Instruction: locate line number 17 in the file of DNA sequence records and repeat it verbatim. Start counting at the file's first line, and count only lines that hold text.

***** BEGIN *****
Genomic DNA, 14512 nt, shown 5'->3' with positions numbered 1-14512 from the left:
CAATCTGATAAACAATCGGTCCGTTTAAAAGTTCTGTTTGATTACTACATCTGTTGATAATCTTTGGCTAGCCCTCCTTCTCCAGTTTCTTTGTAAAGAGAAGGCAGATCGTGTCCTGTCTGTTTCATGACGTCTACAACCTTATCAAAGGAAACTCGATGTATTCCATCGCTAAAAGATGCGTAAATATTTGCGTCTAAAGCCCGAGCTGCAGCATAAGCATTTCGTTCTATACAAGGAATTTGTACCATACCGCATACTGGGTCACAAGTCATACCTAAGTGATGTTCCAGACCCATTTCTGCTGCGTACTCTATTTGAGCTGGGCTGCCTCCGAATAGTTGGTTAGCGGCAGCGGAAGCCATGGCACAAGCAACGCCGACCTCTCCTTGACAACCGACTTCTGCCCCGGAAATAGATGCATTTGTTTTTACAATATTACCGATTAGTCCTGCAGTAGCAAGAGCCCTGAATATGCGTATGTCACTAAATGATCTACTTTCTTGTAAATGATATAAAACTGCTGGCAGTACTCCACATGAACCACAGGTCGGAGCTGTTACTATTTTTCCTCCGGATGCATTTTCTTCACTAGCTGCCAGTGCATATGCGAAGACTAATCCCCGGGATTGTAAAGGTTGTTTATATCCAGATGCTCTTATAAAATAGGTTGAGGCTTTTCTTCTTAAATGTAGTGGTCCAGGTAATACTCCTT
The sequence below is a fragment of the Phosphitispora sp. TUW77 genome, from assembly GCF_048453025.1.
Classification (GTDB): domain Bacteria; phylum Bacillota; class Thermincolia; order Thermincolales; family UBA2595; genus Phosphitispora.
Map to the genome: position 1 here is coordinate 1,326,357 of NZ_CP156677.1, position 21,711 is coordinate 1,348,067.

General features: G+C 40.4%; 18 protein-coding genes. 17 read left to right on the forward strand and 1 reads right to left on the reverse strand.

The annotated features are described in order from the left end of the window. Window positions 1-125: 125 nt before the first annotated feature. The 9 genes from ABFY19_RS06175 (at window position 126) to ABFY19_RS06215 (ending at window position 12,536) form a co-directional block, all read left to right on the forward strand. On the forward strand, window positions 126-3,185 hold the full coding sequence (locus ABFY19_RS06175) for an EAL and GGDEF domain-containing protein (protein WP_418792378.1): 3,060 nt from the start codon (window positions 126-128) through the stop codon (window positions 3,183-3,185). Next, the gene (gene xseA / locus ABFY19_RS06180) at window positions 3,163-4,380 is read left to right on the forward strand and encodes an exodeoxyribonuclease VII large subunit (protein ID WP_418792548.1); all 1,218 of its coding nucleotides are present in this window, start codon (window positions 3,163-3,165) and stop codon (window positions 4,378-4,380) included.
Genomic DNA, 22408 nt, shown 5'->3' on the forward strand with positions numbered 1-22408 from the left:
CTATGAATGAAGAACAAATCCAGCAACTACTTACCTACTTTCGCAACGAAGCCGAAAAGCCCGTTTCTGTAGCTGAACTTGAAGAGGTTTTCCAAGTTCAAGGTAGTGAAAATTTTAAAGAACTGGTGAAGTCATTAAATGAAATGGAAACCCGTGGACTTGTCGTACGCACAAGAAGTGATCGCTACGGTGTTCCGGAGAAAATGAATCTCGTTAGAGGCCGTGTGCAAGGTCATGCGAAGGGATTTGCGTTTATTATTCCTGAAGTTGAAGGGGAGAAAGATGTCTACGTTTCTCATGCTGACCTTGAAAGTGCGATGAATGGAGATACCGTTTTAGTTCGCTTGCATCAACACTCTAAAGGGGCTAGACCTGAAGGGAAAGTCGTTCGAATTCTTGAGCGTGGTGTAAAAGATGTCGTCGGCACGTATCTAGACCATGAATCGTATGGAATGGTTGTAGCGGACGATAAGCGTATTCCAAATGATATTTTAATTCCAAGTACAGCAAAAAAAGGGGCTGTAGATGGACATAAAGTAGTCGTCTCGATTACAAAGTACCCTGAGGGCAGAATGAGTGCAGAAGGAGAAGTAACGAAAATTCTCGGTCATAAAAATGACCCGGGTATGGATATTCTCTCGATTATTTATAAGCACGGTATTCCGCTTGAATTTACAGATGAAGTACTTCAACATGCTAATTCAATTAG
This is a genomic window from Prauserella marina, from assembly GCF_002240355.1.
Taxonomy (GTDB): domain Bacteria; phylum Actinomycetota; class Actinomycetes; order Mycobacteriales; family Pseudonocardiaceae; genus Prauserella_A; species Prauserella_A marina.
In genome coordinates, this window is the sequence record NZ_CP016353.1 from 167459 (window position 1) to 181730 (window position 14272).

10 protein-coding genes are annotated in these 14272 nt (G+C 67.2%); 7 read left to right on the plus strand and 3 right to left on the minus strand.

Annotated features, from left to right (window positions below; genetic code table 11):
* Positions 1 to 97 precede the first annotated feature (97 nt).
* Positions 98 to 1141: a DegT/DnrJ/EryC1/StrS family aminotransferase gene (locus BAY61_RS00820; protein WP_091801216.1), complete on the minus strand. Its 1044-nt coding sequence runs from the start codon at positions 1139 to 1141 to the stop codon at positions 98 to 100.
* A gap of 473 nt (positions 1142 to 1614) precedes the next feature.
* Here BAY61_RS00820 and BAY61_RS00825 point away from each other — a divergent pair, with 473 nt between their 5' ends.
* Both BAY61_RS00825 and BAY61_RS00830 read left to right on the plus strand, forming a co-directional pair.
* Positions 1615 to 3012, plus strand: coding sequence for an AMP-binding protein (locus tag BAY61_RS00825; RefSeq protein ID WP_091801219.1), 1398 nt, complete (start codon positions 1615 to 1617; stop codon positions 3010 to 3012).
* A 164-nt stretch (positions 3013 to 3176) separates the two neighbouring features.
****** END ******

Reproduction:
* A gap of 473 nt (positions 1142 to 1614) precedes the next feature.